When a movie starts with a title card with the line, “I’ll throw horrid filth on you, make you vile, and make you a spectacle,” you know you’re in for a wild ride.
Those familiar with director Jordan Peele’s earlier feature films – Get Out and Us – will also know better than to dismiss that Bible passage as pretentious scaremongering. Nearly every frame in Nope has been carefully crafted to reveal more about the film’s deceptively simple premise, and it’s this penchant for the ambiguous that has made Peele one of the most exciting – and divisive – filmmakers working today. .
Nope is his boldest vision yet; a 135-minute horror comedy that delights, surprises and sometimes frustrates, but unmistakably remains the work of its groundbreaking maker.
Cowboys and Aliens
As we have come to expect from Peele, Nope is a film whose plot is difficult to summarize without falling into spoiler territory. But we’re going to try anyway.
Things begin when Hollywood horse hunters OJ (Black Panther’s Daniel Kaluuya) and Emerald Haywood (Lightyear’s Keke Palmer) become convinced that a UFO-like creature has taken up residence in the skies above their California ranch. Despite the one-time legendary status of their family business, the pair are forced to sell horses to former child star and local amusement park owner Ricky ‘Jupe’ Park (Stephen Yeun), whose own fascination with a cloud-dwelling alien is OJ and Emerald on a mission. to capture the elusive creature on video.
Sure, there’s a lot more nuance to Nope’s story — it’s quickly revealed, for example, that Yeun’s Jupe is the lone survivor of an executive chimpanzee attack — but on a superficial level, this is a movie that borrows a lot from Steven Spielberg’s classic creature traits. .
As such, Nope emphasizes clever camerawork rather than whip-smart dialogue in its attempt to scare the audience at what lurks in the dark. Regular Christopher Nolan cinematographer Hoyte van Hoytema – who shot the film with a suite of 15/65mm IMAX film cameras – is on hand to ensure that the sense of scale is nothing short of spectacular, and Peele regularly plays with the grandeur of his classically Western setting. (think open spaces and clouds of dust) in a way that sets Nope apart from the director’s first two feature films.
To their credit, both Kaluuya and Palmer manage to avoid being swallowed up by the film’s all-encompassing geography. The first is one of those rare actors who can arouse emotion with just his eyes, and here Kaluuya gives his most ocular performance since Get Out, often staring and staring with a typically chilling effect.
Palmer, however, gives Nope a completely different dimension: humor. Emerald is without a doubt the film’s most lovable character, his supernatural happenings swells with all the confidence of a future movie star (in stark contrast to Kaluuya’s OJ, who clearly smothers her ruthless enthusiasm), and Palmer is never less than compelling in a role that could have been played as easily as cliché.
A special nod must also go to the Nope’s truly excellent sound design, which more than matches its obvious sci-fi inspirations (Close Encounters, Jaws and War of the Worlds are particularly well represented here).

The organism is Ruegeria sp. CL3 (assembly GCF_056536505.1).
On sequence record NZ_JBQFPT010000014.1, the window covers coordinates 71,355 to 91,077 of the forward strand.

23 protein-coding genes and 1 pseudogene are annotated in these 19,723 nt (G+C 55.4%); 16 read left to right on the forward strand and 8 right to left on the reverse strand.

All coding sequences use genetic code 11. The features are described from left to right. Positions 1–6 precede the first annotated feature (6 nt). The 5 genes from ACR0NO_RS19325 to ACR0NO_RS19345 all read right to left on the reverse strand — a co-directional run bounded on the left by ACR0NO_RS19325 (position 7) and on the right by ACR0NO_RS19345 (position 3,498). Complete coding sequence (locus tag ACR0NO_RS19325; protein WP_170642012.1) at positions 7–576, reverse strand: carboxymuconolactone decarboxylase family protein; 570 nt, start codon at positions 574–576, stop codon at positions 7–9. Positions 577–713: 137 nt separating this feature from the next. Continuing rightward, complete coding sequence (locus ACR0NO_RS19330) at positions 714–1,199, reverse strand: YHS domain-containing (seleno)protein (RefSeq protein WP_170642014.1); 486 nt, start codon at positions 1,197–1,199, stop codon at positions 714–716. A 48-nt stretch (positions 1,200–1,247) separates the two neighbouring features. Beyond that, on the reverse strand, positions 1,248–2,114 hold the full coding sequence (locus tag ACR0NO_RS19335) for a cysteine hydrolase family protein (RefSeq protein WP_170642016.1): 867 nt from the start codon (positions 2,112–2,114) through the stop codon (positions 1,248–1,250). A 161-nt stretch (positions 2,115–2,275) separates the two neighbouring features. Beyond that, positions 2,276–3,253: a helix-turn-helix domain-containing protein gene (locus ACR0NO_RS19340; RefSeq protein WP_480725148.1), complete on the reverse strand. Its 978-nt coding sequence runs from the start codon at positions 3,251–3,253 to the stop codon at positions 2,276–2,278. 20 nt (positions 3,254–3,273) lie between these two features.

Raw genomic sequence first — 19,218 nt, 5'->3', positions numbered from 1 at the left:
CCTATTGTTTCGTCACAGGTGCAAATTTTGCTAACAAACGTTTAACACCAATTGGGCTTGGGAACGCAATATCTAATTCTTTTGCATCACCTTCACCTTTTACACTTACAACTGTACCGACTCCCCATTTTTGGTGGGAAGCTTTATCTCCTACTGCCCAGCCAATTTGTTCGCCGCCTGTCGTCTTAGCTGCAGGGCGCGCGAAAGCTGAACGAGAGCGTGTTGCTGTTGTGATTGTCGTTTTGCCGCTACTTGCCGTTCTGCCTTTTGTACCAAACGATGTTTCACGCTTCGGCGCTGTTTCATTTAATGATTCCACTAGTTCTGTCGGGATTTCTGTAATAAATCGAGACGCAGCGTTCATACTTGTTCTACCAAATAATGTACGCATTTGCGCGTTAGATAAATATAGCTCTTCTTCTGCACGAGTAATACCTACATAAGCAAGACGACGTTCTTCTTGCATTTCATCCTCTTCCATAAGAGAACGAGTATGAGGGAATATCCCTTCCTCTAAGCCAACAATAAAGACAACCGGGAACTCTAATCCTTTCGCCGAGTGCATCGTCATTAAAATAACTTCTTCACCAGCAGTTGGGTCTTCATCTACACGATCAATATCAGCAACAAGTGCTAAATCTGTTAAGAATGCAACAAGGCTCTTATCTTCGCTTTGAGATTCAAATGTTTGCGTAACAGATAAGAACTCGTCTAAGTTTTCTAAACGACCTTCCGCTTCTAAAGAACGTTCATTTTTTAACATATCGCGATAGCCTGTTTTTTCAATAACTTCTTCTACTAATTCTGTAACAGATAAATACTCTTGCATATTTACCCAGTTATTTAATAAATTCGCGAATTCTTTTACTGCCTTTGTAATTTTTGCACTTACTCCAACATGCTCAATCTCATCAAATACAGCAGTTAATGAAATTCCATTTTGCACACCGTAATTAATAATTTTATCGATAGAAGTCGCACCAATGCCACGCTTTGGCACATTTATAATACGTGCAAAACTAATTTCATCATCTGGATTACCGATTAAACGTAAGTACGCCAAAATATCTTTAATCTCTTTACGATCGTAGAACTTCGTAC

Peel back the layers
So technically, Nope is a marvel – a film that only Top Gun: Maverick rivals for pure cinematic spectacle in 2022. But behind its bag of audiovisual tricks hides an even bigger bag of allegorical ideas, and it’s in this regard that Nope occasionally tests patience.
Again, it’s hard to elaborate without revealing the film’s biggest surprises, but Peele shows his audience quite a lot in just over two hours without returning to or building on plot beats that deserve more screen time.
Characters come and go in an almost shift-like cadence – only OJ and Emerald remain the focus the entire time, while Yeun’s Jupe, Michael Wincott’s Antlers and other interesting people make little more than cameo appearances. Heck, Euphoria’s Barbie Ferreira appears for a matter of seconds before disappearing forever. The result, as each new face represents a larger piece of social commentary – as everyone and everything does in Nope – is that Peele’s metaphorical line gets clouded.
Of course, this reluctance to eat with the spoon is a feature of the director’s work. His films encourage questioning and foster interrogation – it’s all part of their fun. But Nope’s symbolism is so varied and unforgiving that the experience as a whole is particularly hard to digest. The film’s script is packed with allusions to race, art, trauma, and exploitation, but the combination doesn’t result in a cohesive story.
Nope’s last shot sums up this feeling nicely. It’s striking, moving, beautifully orchestrated and clearly figurative – but the nature of the metaphor is frustratingly hard to pin down.
Still, die-hard Peele fans will inevitably pick up on Nope’s various meditations, and Peele himself deserves a lot of credit for positioning himself as the only contemporary Hollywood director who could commercialize a film like this.
Despite the emptiness of its Western setting, Nope – for better or for worse – is an exceptionally busy blockbuster. Jordan Peele delivers on the mind-bending promise of his previous features to deliver a bold and intelligent sci-fi adventure that demands a big-screen viewing experience.
The ambiguity is sure to frustrate some, and several characters deserved more involvement, but Nope is an undeniably enjoyable ride and a fitting part of the canon of post-pandemic cinema.
Nope now plays exclusively in theaters worldwide.